Funded ISC Grants (2020-1)

The R Consortium Infrastructure Steering Committee periodically solicits proposals from the worldwide R community for projects which will help advance the state of the R ecosystem. Developers and organizations may apply to participate in the program and recieve funding to help further a project or initiative.

Grants funded in this cycle:


Consolidating R-Ladies Global organisational guidance and wisdom

Funded:
$4,000

Proposed by:
Maëlle Salmon

Website:
https://github.com/rladies/starter-kit

Summary:
R-Ladies Global is a successful, growing organization aiming at increasing gender diversity in the R community. R-Ladies Global is a Top-Level Project of the ISC. R-Ladies Global guidance for starting and running a chapter, as well as overseeing chapters around the world, and for the rotating curator account, grew organically. The information is fragmented and exists in different formats: several Markdown and PDF Documents and wiki entries in a GitHub repository. This impedes the optimal finding of resources by those who need them, and also impedes contributions. This project aims to consolidate existing R-Ladies Global guidance into a well-structured and continuously deployed online book, with its source open on GitHub, as ( R ) Markdown documents woven together, and whose maintenance will be an R-Ladies major priority task.

The project will create a web based manuscript containing all the necessary information to understand what the R-Ladies organization is about, its structure and how to contribute to its mission. Information will be collated and organized leveraging the experience of R-Ladies organizers and volunteers that, over the past 4 years, contributed to the establishment and growth of one of the most active and successful communities in the data science realm. This book will be a crucial resource for R-Ladies and other organizations that are looking to consolidate or create their own guidance.

Database interoperability for spatial objects in R

Funded:
$6,000

Proposed by:
Etienne Racine

Website:
https://github.com/r-spatial/sfdbi

Summary:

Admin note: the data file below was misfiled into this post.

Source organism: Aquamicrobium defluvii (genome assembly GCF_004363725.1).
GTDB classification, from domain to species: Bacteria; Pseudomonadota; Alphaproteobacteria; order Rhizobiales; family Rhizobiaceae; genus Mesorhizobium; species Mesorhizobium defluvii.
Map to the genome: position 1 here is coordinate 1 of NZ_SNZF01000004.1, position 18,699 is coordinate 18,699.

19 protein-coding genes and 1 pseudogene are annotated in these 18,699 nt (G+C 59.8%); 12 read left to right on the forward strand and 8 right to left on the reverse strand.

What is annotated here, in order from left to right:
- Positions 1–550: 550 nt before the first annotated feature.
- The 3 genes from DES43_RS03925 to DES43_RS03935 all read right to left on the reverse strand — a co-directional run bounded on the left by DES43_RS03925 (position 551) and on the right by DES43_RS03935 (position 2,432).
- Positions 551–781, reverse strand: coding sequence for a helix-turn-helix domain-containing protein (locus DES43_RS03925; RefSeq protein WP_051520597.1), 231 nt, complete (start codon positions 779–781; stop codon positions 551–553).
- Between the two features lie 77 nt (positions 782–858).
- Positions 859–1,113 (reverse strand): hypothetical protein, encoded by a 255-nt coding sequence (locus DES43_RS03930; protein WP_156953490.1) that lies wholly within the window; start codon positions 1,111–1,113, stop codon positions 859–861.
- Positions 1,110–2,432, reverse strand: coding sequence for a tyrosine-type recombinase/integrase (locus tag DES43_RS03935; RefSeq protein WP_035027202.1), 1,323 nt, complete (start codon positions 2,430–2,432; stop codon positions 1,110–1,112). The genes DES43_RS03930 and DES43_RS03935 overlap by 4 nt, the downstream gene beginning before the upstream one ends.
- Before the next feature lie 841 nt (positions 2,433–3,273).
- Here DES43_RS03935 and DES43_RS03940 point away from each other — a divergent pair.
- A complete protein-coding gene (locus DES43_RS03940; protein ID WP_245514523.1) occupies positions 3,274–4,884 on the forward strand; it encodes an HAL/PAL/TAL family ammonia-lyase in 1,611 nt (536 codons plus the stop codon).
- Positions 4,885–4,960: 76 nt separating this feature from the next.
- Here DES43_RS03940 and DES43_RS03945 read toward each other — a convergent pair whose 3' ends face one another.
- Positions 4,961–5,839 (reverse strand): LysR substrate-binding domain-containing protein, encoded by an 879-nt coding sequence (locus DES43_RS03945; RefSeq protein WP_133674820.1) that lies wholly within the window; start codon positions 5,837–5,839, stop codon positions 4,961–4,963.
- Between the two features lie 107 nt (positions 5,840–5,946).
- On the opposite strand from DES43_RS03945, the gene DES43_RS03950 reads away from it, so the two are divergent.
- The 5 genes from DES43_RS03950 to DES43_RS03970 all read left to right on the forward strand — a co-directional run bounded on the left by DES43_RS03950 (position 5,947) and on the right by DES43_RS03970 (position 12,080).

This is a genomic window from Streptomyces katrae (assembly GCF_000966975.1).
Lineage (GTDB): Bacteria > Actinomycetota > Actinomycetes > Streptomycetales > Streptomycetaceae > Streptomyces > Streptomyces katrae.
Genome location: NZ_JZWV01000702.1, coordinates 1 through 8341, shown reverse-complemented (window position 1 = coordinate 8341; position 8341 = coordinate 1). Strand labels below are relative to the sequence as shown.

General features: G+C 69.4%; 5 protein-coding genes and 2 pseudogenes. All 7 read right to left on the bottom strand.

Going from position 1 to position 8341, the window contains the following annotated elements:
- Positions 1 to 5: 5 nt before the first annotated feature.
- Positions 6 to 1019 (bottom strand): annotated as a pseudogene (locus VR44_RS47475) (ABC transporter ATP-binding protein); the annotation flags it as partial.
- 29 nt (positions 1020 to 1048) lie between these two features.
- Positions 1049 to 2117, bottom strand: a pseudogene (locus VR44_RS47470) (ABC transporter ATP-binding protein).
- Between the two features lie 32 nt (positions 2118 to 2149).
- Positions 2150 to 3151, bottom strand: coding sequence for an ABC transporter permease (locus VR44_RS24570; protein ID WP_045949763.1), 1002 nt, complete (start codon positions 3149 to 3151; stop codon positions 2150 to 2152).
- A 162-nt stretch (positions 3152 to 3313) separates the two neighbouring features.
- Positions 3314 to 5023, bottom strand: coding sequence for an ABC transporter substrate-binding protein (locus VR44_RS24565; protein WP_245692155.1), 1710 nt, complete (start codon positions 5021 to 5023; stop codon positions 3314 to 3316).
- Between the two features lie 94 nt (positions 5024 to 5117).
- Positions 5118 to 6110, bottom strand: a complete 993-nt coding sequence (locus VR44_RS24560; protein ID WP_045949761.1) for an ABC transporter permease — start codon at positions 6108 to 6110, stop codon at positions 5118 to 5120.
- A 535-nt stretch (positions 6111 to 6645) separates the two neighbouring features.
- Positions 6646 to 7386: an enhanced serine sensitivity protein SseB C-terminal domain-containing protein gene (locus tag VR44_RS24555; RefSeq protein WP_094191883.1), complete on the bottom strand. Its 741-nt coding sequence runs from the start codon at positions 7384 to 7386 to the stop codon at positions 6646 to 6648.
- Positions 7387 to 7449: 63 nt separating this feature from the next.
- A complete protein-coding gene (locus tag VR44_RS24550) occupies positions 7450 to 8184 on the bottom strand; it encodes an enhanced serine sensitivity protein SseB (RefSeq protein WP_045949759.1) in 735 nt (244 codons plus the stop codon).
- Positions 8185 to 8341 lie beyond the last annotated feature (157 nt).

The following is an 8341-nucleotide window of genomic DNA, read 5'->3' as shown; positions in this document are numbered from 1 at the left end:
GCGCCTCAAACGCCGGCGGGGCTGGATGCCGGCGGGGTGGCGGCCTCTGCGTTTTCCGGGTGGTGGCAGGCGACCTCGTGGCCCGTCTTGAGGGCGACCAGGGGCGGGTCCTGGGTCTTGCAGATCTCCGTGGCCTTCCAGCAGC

Manipulating spatial data in R sometimes requires interaction with a spatial database: the data doesn’t fit in memory, or simply because this is where the data is. The `sf` package already supports the PostGIS spatial database, but this project will extend the compatibility and make it easier to integrate in the `dplyr` workflow (with `dbplyr`). We also want to make it easier to add support for new database backends. We’ll create a new `sfdbi` package to centralize the interface between `sf` and databases and remove dependencies in `sf`. If you want to contribute, or if you’d like to suggest a database, make sure to join the `sfdbi` repo.

HTTP testing in R Book

Funded:
$16,000

Proposed by:
Maëlle Salmon

Website:
https://github.com/ropensci-books/http-testing

Summary:
More and more R packages access resources on the web, and play crucial roles in workflows: data access and updates for CRM reports (Hubspot APIs), for scientific publications (scientific web APIs, Open Science Framework). Like for all other packages, appropriate unit testing can make them more robust. Their unit testing brings special challenges: dependence of tests on a good internet connection, testing in the absence of authentication secrets, etc. Having tests fail due to resources being down or slow, during development or on CRAN, means a time loss for everyone involved (slower development, messages from CRAN). Although many packages accessing remote resources are well tested, there is a lack of resources around best practices for HTTP testing in packages using httr, crul, or curl. The best guidance to date about HTTP testing for R packages to our knowledge is a forum entry that pre-dates the development of relatively new packages for HTTP testing that have now been released on CRAN: vcr and webmockr by Scott Chamberlain, httptest by Neal Richardson, presser by Gábor Csárdi. This project aims at curating a free, central reference for developers of R packages accessing web resources, to help them have a faster and more robust development. We shall develop an useful guidance, in the form of a open-source web-based book.

Interactive visualisations in R via R-to-JavaScript-transpilation

Funded:
$6,000